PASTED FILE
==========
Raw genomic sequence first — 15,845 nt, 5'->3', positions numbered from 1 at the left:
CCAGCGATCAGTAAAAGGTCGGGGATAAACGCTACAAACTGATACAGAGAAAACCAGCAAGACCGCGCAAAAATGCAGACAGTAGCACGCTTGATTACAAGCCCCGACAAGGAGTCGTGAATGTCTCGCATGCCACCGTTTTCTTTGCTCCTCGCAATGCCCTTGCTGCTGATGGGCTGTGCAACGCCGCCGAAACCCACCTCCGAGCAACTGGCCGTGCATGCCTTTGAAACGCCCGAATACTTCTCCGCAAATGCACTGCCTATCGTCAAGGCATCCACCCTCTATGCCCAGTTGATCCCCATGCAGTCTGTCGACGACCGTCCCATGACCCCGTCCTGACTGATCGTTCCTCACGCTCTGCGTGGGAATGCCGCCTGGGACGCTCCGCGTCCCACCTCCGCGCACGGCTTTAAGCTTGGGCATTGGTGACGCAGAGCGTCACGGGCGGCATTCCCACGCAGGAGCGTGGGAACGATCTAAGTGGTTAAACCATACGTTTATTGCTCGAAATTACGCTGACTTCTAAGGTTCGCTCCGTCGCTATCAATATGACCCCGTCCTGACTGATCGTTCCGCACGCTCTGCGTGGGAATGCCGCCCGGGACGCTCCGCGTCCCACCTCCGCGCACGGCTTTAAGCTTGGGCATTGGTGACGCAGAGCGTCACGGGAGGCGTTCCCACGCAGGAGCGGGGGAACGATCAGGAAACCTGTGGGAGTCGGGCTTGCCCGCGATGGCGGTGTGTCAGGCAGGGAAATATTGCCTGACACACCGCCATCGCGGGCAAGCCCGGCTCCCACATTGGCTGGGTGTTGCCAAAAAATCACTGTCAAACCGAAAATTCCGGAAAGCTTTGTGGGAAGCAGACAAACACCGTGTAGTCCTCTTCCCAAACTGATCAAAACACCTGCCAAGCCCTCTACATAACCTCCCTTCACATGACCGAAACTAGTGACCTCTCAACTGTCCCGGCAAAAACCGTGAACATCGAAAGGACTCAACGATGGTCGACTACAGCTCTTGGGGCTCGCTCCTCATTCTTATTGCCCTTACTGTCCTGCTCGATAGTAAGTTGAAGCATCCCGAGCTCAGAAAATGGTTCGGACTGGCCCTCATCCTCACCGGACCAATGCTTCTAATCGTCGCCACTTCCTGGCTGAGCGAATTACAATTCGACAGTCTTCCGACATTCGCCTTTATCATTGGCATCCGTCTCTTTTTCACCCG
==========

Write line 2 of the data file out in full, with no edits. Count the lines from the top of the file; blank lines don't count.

CCAGCGATCAGTAAAAGGTCGGGGATAAACGCTACAAACTGATACAGAGAAAACCAGCAAGACCGCGCAAAAATGCAGACAGTAGCACGCTTGATTACAAGCCCCGACAAGGAGTCGTGAATGTCTCGCATGCCACCGTTTTCTTTGCTCCTCGCAATGCCCTTGCTGCTGATGGGCTGTGCAACGCCGCCGAAACCCACCTCCGAGCAACTGGCCGTGCATGCCTTTGAAACGCCCGAATACTTCTCCGCAAATGCACTGCCTATCGTCAAGGCATCCACCCTCTATGCCCAGTTGATCCCCATGCAGTCTGTCGACGACCGTCCCATGACCCCGTCCTGACTGATCGTTCCTCACGCTCTGCGTGGGAATGCCGCCTGGGACGCTCCGCGTCCCACCTCCGCGCACGGCTTTAAGCTTGGGCATTGGTGACGCAGAGCGTCACGGGCGGCATTCCCACGCAGGAGCGTGGGAACGATCTAAGTGGTTAAACCATACGTTTATTGCTCGAAATTACGCTGACTTCTAAGGTTCGCTCCGTCGCTATCAATATGACCCCGTCCTGACTGATCGTTCCGCACGCTCTGCGTGGGAATGCCGCCCGGGACGCTCCGCGTCCCACCTCCGCGCACGGCTTTAAGCTTGGGCATTGGTGACGCAGAGCGTCACGGGAGGCGTTCCCACGCAGGAGCGGGGGAACGATCAGGAAACCTGTGGGAGTCGGGCTTGCCCGCGATGGCGGTGTGTCAGGCAGGGAAATATTGCCTGACACACCGCCATCGCGGGCAAGCCCGGCTCCCACATTGGCTGGGTGTTGCCAAAAAATCACTGTCAAACCGAAAATTCCGGAAAGCTTTGTGGGAAGCAGACAAACACCGTGTAGTCCTCTTCCCAAACTGATCAAAACACCTGCCAAGCCCTCTACATAACCTCCCTTCACATGACCGAAACTAGTGACCTCTCAACTGTCCCGGCAAAAACCGTGAACATCGAAAGGACTCAACGATGGTCGACTACAGCTCTTGGGGCTCGCTCCTCATTCTTATTGCCCTTACTGTCCTGCTCGATAGTAAGTTGAAGCATCCCGAGCTCAGAAAATGGTTCGGACTGGCCCTCATCCTCACCGGACCAATGCTTCTAATCGTCGCCACTTCCTGGCTGAGCGAATTACAATTCGACAGTCTTCCGACATTCGCCTTTATCATTGGCATCCGTCTCTTTTTCACCCG